Hi Jerry, We appreciate your interest in the RYOBI 40-Volt Lithium-Ion Rapid Charger OP406A. For assistance, please contact our Ryobi Customer Support team so that we can provide you with troubleshooting or replacement options. Make sure to have the tool, battery and charger when calling. We can be reached at 1- 800-860-4050. Thanks - Eve
Hi Florin, Thanks for your question on the RYOBI 40-Volt Lithium-Ion Rapid Charger OP406A. When the red and the green LED's are flashing that is usually a sign of an error on the battery pack or charger. Try to repeat the conditions a second time by removing and reinstalling the battery pack. If the LED status repeats a second time, try charging a different battery. If a different battery charges normally, dispose of the pack that received the Error (see your battery pack manual for instructions). If a different battery also indicates Error, the charger should be replaced. Thanks for asking! - Eve
Not sure what to tell you exactly on that one. . . make sure there is nothing that fell in to stop the battery from going all the way in. . . or maybe send it back, or call Ryobi or Home Depot. . . Mine works great. . . sorry I can't be of more help.
Hello Tool Guy, Thanks for your question on the RYOBI OP406A 40-Volt Lithium-Ion Rapid Charger. For answers to this question, please contact the RYOBI Customer Care team directly at 1-800-860-4050 and follow the prompts for Technical Service. - Eve
While it is possible to power this RYOBI battery charger with an inverter, a cigarette lighter receptacle will not power an inverter large enough to supply the RYOBI battery charger. Most cigarette lighter receptacles are protected by a 15-amp fuse, very few will be protected by a 20-amp fuse. Even with the engine running, the alternator producing 14 volts, and a 20-amp fuse, it will only supply (14V x 20A) = 280 watts. Most inverters are only 90-percent efficient. The Ryobi battery charger has an input rating of 295 watts. The maximum current draw of an inverter will be approximately 325 watts and would melt a 20-amp fuse and melt a 15-amp fuse much faster. It would be best to connect the inverter directly to the battery or install a 30-amp circuit for the inverter. If using an inverter, I recommend using a true-sinewave inverter over a modified square wave inverter, as the charger could operate warmer or potentially overheat on choppy square wave power. The car battery will not be damaged by an inverter. Most inverters shut down at 10.5 volts, before battery damage can occur. However, the battery may not be able to start the engine if discharged to 10.5 volts. And the battery should be fully recharged as soon as possible. However, if running the engine, most car alternators will supply the inverter and not drain the car battery.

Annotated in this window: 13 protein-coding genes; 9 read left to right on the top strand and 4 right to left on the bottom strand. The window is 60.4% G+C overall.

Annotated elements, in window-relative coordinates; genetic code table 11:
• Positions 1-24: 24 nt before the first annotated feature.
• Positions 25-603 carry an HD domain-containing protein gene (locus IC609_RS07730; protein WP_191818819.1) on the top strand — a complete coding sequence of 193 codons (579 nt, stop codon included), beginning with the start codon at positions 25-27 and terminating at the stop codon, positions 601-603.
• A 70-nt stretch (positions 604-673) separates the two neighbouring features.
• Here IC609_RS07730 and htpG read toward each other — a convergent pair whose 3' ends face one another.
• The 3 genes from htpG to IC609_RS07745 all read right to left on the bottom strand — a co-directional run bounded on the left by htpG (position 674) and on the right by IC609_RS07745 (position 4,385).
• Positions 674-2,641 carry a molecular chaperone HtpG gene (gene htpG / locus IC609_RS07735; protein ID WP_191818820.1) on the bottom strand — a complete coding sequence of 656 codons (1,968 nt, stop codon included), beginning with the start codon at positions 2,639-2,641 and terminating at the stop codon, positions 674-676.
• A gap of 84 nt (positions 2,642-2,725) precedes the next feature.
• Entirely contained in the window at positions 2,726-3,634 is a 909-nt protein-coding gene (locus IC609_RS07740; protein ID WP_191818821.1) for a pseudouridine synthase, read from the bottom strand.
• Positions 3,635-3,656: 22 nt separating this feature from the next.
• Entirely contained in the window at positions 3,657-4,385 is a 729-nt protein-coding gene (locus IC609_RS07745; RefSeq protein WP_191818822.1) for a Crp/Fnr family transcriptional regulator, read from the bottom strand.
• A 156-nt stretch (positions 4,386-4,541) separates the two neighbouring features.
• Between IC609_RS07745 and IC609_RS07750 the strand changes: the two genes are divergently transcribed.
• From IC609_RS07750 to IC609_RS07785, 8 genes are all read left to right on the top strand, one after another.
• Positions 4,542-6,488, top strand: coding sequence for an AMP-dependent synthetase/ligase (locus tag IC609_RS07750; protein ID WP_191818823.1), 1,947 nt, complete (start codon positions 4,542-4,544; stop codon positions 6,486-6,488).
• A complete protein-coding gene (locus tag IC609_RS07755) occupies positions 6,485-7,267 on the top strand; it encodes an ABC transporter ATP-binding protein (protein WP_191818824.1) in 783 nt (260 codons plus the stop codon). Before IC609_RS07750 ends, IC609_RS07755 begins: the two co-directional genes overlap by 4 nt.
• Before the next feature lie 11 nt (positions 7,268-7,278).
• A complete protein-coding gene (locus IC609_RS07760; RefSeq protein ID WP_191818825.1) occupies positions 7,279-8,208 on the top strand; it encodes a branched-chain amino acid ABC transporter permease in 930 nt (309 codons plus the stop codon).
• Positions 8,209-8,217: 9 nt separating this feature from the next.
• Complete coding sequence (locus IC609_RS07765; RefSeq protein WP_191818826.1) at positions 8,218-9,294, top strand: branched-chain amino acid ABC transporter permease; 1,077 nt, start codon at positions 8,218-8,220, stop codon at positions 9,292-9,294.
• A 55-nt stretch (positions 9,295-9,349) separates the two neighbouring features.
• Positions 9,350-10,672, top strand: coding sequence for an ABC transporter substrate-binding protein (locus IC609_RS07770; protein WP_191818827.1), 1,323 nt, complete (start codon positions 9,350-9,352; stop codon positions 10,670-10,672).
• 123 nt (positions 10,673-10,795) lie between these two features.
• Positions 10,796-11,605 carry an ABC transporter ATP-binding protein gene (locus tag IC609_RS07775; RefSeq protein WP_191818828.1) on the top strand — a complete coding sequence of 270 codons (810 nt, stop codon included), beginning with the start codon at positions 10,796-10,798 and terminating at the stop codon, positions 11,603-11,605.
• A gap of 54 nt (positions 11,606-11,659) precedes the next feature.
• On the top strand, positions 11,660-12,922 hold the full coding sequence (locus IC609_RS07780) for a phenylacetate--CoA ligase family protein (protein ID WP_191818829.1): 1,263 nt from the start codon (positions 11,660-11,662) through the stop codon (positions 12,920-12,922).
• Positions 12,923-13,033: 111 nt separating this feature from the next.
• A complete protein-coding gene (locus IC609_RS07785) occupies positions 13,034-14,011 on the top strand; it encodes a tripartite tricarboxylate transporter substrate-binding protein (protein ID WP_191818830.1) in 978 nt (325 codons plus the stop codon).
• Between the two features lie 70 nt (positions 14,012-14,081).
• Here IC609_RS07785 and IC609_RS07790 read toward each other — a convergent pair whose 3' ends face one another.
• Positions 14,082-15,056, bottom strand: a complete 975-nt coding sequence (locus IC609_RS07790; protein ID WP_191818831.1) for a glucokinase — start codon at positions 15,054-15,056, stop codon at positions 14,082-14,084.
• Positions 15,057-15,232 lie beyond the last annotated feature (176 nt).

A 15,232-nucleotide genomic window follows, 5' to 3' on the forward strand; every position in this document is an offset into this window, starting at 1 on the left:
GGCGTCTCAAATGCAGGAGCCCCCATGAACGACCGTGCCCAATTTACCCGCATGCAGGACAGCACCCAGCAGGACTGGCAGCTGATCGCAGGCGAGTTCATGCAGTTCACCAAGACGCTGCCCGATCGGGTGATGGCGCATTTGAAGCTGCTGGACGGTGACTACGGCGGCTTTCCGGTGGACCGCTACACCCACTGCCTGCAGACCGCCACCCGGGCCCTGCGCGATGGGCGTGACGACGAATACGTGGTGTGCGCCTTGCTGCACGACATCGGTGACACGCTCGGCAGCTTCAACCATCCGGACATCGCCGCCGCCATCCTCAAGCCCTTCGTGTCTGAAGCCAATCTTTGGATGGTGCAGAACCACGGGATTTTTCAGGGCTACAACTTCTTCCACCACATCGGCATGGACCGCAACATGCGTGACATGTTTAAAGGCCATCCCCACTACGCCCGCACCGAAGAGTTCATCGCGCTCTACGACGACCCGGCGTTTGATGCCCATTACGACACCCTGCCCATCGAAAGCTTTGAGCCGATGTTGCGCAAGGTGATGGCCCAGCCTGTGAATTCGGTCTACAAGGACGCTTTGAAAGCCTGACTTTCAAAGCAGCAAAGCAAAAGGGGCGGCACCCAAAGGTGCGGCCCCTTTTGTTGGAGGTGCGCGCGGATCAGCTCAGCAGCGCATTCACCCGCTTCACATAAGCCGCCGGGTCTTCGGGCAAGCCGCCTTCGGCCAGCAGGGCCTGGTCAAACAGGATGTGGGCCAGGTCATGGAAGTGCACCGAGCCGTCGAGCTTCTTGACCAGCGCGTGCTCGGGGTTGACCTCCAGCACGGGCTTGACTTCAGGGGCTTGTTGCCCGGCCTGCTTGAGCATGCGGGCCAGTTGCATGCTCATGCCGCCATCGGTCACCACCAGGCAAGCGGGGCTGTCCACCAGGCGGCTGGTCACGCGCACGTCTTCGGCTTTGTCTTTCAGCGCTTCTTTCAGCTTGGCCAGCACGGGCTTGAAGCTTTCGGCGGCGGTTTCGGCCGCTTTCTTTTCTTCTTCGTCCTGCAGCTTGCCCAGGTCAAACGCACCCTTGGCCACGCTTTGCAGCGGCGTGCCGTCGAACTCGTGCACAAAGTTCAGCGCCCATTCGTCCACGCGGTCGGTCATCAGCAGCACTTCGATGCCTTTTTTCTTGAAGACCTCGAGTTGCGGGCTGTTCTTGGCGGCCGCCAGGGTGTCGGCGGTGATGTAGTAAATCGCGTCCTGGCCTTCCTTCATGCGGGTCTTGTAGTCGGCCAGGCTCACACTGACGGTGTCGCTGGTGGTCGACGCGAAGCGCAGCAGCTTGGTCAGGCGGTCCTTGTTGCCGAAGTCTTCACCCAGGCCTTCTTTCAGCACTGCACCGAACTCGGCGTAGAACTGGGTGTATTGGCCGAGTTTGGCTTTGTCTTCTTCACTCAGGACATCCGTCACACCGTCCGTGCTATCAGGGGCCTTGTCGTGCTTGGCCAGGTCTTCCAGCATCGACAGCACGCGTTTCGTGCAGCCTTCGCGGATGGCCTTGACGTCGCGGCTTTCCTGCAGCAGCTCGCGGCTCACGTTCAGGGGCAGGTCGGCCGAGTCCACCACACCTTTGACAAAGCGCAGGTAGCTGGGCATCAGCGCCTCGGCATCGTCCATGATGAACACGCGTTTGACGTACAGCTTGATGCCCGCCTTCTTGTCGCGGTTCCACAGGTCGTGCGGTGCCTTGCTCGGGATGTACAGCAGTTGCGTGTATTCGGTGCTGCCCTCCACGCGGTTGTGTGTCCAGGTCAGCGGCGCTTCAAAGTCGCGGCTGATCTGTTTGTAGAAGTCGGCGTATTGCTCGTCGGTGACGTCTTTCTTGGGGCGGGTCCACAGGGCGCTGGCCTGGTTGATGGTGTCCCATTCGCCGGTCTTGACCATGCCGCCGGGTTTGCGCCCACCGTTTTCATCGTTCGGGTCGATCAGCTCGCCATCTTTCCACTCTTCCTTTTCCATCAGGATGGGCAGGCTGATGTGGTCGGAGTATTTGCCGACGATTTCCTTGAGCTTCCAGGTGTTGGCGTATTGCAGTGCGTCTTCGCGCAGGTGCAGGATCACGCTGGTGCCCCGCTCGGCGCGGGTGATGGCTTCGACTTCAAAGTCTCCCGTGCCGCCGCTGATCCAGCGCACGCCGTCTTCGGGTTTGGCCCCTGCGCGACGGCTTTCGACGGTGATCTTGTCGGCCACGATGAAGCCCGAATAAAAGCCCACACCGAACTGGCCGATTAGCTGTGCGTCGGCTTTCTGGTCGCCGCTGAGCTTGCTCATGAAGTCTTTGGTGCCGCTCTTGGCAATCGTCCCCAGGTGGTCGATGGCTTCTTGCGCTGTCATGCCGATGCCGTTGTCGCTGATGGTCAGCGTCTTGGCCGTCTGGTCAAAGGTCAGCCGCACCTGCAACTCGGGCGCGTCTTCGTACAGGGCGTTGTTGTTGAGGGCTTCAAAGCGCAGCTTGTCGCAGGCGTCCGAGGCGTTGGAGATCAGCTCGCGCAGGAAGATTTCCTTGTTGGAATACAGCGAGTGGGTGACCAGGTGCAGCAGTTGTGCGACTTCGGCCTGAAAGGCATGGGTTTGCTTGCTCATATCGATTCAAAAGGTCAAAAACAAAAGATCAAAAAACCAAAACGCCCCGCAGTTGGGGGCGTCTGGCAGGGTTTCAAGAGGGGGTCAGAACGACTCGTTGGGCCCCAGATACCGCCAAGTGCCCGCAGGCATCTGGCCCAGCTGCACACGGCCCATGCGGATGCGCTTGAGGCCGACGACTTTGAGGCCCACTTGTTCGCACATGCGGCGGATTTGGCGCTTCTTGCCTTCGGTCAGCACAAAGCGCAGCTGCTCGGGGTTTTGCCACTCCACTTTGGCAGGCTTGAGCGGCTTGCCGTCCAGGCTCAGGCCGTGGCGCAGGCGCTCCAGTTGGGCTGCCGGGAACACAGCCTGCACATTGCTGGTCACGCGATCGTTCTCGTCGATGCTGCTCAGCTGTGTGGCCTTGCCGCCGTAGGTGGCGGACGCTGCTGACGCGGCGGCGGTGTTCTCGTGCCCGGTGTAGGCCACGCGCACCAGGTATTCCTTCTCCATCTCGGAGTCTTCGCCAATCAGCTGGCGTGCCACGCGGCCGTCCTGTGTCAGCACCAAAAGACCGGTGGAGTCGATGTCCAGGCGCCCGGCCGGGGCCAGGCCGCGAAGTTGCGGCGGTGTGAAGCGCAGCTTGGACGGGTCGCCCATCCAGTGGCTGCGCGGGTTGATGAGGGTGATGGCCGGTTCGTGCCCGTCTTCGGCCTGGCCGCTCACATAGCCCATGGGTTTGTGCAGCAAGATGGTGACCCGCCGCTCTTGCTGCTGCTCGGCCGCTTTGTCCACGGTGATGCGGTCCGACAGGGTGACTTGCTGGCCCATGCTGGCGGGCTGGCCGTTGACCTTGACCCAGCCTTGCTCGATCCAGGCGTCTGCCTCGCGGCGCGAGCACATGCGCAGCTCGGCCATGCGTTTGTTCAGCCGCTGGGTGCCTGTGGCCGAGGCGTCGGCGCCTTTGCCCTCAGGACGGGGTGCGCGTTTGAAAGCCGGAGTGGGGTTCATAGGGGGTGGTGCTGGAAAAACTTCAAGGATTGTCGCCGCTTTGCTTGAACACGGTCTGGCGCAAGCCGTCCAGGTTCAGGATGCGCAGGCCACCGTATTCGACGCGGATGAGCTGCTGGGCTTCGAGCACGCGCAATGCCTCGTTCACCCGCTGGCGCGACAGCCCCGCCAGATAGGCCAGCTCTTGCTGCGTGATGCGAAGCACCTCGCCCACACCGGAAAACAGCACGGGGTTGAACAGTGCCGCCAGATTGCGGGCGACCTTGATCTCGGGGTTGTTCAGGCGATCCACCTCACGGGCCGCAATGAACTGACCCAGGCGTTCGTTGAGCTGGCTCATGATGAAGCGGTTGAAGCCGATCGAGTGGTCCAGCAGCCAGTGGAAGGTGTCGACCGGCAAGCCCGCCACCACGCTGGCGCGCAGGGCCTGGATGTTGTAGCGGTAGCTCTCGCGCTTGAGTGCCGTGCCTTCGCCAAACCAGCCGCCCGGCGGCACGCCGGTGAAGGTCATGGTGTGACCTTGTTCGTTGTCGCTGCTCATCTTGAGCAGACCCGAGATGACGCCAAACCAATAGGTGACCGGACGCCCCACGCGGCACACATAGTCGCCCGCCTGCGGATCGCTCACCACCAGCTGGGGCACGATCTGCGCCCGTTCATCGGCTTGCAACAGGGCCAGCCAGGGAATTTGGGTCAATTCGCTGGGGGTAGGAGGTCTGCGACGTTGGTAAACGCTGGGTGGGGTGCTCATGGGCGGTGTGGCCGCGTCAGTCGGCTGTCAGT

This will not damage your battery or charger. Especially if you are using it a couple of times per month, then it will definitely not damage it. What you would need to do in order to get the most amount of life out of your batteries, will be the same as any other Lithium Ion battery. Off the top of my head: If you are not going to use the battery for several months, the battery might last slightly longer if you store it off the charger which will let it naturally self-discharge a small bit and rest in that partially discharged state. To get optimal battery life, the Ryobi booklet prescribed a regiment of storing it half-charged and periodically charging it and then discharging it to half-charge. This seems like more work than anyone is actually going to do.
The RYOBI Rapid Charger has an input rating of 295 watts. At the bare minimum I recommend using a true sinewave inverter of at least 400 watts. I never like operating anything near its peek limit.
It has a two prong plug I’m not sure about the electrical pull. I have an old house with old electrical and it seems to do fine
The RYOBI Operator’s Manual does not list a boost mode or the ability to recover damaged batteries. The RYOBI battery will stop operating at a safe discharge level. If recharged soon after the battery has been discharged it should not go to sleep or in a dead state where it cannot be recharged. The RYOBI charger will attempt to condition a deeply discharged battery to a high enough voltage to be recharged. If the charger fails to condition a deeply discharged battery after two attempts, the battery may have reached end of life. This type of damage usually only occurs when an exhausted battery is placed on the shelf or left in the tool in a discharged state and further self-discharges over time. If even one cell as gone into protection mode due to deep discharge, the battery may have to opened to potentially recover a cell that was disabled for safety reasons as applying high currents and voltages to a Lithium battery can have disastrous results.
Yes and it automatically goes to sleep after a period of inactivity.